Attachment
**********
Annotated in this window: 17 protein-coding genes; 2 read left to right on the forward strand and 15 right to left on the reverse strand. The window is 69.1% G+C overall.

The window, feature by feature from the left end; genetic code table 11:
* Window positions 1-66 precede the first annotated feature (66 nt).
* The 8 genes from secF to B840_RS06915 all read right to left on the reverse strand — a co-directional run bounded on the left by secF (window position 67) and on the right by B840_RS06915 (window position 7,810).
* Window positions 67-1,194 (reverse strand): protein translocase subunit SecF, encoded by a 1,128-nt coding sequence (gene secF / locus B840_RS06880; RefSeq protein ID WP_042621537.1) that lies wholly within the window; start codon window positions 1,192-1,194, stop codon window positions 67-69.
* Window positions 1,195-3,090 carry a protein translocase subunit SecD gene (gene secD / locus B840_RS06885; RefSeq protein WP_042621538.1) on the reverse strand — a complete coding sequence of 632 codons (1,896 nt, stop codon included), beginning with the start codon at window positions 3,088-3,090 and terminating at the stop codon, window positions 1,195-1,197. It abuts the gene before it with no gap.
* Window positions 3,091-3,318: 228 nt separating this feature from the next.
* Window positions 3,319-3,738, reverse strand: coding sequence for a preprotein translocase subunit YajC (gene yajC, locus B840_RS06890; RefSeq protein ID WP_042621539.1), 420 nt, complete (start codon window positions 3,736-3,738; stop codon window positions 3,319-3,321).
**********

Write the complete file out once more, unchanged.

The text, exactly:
Annotated in this window: 17 protein-coding genes; 2 read left to right on the forward strand and 15 right to left on the reverse strand. The window is 69.1% G+C overall.

The window, feature by feature from the left end; genetic code table 11:
* Window positions 1-66 precede the first annotated feature (66 nt).
* The 8 genes from secF to B840_RS06915 all read right to left on the reverse strand — a co-directional run bounded on the left by secF (window position 67) and on the right by B840_RS06915 (window position 7,810).
* Window positions 67-1,194 (reverse strand): protein translocase subunit SecF, encoded by a 1,128-nt coding sequence (gene secF / locus B840_RS06880; RefSeq protein ID WP_042621537.1) that lies wholly within the window; start codon window positions 1,192-1,194, stop codon window positions 67-69.
* Window positions 1,195-3,090 carry a protein translocase subunit SecD gene (gene secD / locus B840_RS06885; RefSeq protein WP_042621538.1) on the reverse strand — a complete coding sequence of 632 codons (1,896 nt, stop codon included), beginning with the start codon at window positions 3,088-3,090 and terminating at the stop codon, window positions 1,195-1,197. It abuts the gene before it with no gap.
* Window positions 3,091-3,318: 228 nt separating this feature from the next.
* Window positions 3,319-3,738, reverse strand: coding sequence for a preprotein translocase subunit YajC (gene yajC, locus B840_RS06890; RefSeq protein ID WP_042621539.1), 420 nt, complete (start codon window positions 3,736-3,738; stop codon window positions 3,319-3,321).